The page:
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BWW Interview: Tito Hernandez Channels Inner Fosse for North Carolina Theatre's PIPPIN

BWW Interview: Tito Hernandez Channels Inner Fosse for North Carolina Theatre's PIPPIN
Students at The North Carolina Theatre Conservatory
receive circus training from Raleigh's Imagine Circus.

PIPPIN is the story of a young prince trying to find the meaning of life. Pippin's struggle to find out where he fits into the world is not unlike the 38 middle school and high school students performing in North Carolina Theatre Conservatory's production, which opens July 6th at the A.J. Fletcher Opera Theater in Downtown Raleigh. The students are part of the conservatory's Master Summer Theatre Arts School (STAS), one of the flagship pre-professional training programs of North Carolina Theatre.

"The kids are training more since we are becoming more of that springboard for them to go to the next level," says director Tito Hernandez, who has taught at the conservatory for 18 years. "I think in the past, some of the people were just dabbling in it here or there, but I think these kids are full emergent."

Hernandez first saw PIPPIN after it opened on Broadway in 1972, under the direction of Bob Fosse. But he says, this production is closer to the 2013 Tony Award-winning revival, including the circus choreography, acrobatics, and extended ending.

"We'll have the circus effects, but I have to be true to that Bob Fosse choreography, that feel," says Hernandez. "So, it's going to have the heart and the soul of the original production with a lot of acrobatic stuff."

And Hernandez, a dance veteran himself having made his Broadway debut in JEROME ROBBINS' BROADWAY, is no stranger to Fosse's artistry. In fact, he participated in a tribute event to Fosse before the legendary choreographer passed away and had the opportunity to meet him, work with his associates, and perform his choreography.

"We were just starting with hip-hop back then and breakdancing, and all of a sudden I was introduced to this different style that I never even knew kind of existed, and it was Bob Fosse style," says Hernandez. "It's not like ballet, it's very hip and very stylized and precise."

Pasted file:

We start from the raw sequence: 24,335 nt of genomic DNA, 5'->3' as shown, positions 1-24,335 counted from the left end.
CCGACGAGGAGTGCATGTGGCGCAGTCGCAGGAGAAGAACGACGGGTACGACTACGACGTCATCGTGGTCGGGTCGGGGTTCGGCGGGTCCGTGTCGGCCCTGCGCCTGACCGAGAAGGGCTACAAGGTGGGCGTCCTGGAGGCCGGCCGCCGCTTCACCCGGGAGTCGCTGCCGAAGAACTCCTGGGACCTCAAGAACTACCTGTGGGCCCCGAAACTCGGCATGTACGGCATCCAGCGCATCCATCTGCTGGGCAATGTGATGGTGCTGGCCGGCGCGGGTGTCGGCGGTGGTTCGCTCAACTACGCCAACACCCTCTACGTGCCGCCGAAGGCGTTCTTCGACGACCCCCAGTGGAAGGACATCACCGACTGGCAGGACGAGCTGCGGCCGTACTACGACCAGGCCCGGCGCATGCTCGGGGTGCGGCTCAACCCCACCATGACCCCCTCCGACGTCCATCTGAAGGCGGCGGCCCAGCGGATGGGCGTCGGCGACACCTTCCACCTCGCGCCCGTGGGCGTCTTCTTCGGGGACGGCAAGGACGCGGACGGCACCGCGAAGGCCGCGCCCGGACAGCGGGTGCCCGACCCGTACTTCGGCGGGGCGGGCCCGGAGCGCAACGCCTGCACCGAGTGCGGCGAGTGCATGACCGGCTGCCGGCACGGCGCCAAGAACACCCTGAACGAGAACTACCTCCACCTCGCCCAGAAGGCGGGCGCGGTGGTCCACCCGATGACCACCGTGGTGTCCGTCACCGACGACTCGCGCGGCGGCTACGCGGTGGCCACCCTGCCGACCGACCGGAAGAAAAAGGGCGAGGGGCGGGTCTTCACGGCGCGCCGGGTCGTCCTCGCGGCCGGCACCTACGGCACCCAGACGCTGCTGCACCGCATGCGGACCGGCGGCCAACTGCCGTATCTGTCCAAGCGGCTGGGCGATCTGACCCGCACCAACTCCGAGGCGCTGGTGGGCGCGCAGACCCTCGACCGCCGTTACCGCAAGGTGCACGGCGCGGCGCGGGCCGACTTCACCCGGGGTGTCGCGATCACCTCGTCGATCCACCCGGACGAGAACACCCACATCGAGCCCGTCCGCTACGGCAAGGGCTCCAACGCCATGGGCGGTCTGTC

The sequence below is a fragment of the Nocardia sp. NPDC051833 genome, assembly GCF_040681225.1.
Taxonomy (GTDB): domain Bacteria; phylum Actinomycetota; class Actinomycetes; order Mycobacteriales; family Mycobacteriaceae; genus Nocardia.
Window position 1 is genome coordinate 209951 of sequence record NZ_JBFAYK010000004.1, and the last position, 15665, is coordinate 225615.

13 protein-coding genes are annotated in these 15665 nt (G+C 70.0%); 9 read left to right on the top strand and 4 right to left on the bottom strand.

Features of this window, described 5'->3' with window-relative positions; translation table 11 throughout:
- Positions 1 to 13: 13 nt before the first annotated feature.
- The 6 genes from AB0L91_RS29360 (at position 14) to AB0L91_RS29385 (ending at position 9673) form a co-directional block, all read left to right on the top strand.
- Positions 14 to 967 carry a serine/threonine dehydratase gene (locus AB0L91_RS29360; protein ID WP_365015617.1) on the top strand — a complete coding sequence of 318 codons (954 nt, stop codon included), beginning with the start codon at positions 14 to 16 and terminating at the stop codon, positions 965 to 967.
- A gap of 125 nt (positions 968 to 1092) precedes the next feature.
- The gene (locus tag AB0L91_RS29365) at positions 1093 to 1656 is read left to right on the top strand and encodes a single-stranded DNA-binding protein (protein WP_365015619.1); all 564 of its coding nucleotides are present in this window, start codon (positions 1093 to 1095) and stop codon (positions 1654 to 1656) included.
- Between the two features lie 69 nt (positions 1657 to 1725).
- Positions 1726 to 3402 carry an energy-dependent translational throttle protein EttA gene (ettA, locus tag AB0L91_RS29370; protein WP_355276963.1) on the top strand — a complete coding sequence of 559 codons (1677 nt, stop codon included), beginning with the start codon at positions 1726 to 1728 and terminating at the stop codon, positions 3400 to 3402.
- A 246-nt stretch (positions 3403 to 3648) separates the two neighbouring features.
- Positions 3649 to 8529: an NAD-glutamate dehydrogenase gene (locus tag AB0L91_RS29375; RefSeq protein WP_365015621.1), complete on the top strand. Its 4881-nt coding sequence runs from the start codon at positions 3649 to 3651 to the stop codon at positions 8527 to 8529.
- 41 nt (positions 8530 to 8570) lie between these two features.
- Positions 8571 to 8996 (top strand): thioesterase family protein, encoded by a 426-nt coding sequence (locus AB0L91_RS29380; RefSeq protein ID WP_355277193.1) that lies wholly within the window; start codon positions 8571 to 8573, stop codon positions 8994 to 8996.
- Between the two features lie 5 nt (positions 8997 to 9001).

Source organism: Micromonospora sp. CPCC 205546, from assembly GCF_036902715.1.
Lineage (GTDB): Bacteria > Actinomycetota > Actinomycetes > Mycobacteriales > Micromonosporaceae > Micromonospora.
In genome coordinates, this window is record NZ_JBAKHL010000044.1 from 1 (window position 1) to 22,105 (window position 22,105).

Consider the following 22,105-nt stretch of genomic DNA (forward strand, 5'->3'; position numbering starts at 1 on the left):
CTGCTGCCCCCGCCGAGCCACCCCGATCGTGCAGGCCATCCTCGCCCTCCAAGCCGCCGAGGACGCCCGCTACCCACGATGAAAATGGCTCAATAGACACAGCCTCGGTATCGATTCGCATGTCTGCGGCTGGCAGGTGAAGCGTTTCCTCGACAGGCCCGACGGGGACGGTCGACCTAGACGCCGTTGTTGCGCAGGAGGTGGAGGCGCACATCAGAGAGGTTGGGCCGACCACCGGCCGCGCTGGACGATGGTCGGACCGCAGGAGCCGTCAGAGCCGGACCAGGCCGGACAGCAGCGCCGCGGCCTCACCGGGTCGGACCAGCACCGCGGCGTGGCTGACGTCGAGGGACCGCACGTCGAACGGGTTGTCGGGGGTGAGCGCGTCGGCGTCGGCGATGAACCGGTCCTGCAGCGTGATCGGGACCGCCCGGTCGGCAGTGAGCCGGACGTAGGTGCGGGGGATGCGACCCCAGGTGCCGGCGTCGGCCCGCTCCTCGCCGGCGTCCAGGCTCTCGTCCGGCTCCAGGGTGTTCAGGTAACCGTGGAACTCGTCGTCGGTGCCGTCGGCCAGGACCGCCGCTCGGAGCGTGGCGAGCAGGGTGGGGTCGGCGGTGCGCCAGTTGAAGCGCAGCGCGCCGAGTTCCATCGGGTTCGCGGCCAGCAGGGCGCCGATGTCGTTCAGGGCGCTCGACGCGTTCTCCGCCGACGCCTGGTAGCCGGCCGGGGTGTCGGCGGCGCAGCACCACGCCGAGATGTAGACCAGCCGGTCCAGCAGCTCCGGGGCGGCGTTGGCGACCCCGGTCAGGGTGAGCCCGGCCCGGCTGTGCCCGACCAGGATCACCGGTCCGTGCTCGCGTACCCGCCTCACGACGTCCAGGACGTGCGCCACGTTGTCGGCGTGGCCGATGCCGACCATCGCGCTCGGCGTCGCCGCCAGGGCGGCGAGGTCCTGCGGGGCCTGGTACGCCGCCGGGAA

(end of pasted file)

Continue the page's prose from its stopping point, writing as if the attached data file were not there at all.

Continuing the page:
And it's fusing together the dance and acrobatic elements of PIPPIN that Hernandez is working on before the students move from the conservatory rehearsal space to the theater next week. He even brought in the team from Raleigh's Imagine Circus to work with the young cast.

"I wanted them to have the proper professional training with someone that actually does that, how to juggle, how to walk on stilts, scarves, hula hoops and round-offs and walking on balls," says Hernandez. "Some of the things made it into the show, some of the things didn't, but I think that the experience that they had, was one that they'll never forget."

And circus training aside, Hernandez says the confidence and leadership skills the kids are developing will follow them whether they plan to pursue show business or not.

"Not everyone is going to go into show business, but I believe it is a trait that they will be able to take with them in any business, whether they become a lawyer or a doctor or even a check out boy," says Hernandez. "These are life skills that they will be able to use forever."

And for those who do decide to pursue a career in the theater, they will be in good company. North Carolina Theatre Conservatory boasts a long list of graduates who are either attending prestigious performing arts programs or performing professionally. English Bernhardt played in the national tour of IF/THEN with Idina Menzel. Reed Shannon played in the national tour of MOTOWN THE MUSICAL and is a series regular on Nickelodeon's "Blaze and the Monster Machines." He is making his movie debut in "Canal Street," which opens this year. John Arthur Greene has been seen on Broadway in SCHOOL OF ROCK, MATILDA, and WEST SIDE STORY, and on television in PETER PAN LIVE! He will also be in the Broadway-bound TOOTSIE.

At the end of the day, Hernandez says, for these kids, much like for the character of Pippin, this journey is about self-discovery.

"I think it's an opportunity for the kids to see themselves in a different light, to be able to put themselves in another person's shoes," says Hernandez. "It's thought-provoking."

"Pippin never finds anything fulfilling until he finally realizes he never had to go anyplace further than his own backyard to find what he was looking for," says Hernandez. "It has a closure at the end and the message that you can search all over you want, but the happiness has to be within."

PIPPIN runs July 6-8 at A.J. Fletcher Opera Theater at The Duke Energy Center for the Performing Arts. For more information, visit:

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From This Author Lauren Van Hemert